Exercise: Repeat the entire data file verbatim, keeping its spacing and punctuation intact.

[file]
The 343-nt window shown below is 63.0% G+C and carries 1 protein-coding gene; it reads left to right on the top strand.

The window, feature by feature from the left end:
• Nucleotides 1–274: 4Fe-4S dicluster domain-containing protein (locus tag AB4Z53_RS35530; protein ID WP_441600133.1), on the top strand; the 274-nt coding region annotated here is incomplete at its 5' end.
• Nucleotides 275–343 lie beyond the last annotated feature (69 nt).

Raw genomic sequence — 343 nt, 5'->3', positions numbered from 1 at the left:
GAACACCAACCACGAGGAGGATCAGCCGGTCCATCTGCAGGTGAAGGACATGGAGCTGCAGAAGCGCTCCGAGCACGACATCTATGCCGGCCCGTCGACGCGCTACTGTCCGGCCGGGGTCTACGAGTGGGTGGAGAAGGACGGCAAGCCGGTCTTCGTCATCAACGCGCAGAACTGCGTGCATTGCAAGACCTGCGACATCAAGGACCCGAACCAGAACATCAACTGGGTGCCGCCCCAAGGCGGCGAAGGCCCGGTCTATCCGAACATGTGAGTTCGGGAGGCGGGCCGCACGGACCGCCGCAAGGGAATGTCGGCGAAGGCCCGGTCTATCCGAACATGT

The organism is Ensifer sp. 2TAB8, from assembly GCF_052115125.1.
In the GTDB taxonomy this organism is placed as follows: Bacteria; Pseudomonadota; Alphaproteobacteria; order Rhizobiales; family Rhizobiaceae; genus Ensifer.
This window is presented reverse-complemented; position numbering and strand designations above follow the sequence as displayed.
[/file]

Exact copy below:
The 343-nt window shown below is 63.0% G+C and carries 1 protein-coding gene; it reads left to right on the top strand.

The window, feature by feature from the left end:
• Nucleotides 1–274: 4Fe-4S dicluster domain-containing protein (locus tag AB4Z53_RS35530; protein ID WP_441600133.1), on the top strand; the 274-nt coding region annotated here is incomplete at its 5' end.
• Nucleotides 275–343 lie beyond the last annotated feature (69 nt).

Raw genomic sequence — 343 nt, 5'->3', positions numbered from 1 at the left:
GAACACCAACCACGAGGAGGATCAGCCGGTCCATCTGCAGGTGAAGGACATGGAGCTGCAGAAGCGCTCCGAGCACGACATCTATGCCGGCCCGTCGACGCGCTACTGTCCGGCCGGGGTCTACGAGTGGGTGGAGAAGGACGGCAAGCCGGTCTTCGTCATCAACGCGCAGAACTGCGTGCATTGCAAGACCTGCGACATCAAGGACCCGAACCAGAACATCAACTGGGTGCCGCCCCAAGGCGGCGAAGGCCCGGTCTATCCGAACATGTGAGTTCGGGAGGCGGGCCGCACGGACCGCCGCAAGGGAATGTCGGCGAAGGCCCGGTCTATCCGAACATGT

The organism is Ensifer sp. 2TAB8, from assembly GCF_052115125.1.
In the GTDB taxonomy this organism is placed as follows: Bacteria; Pseudomonadota; Alphaproteobacteria; order Rhizobiales; family Rhizobiaceae; genus Ensifer.
This window is presented reverse-complemented; position numbering and strand designations above follow the sequence as displayed.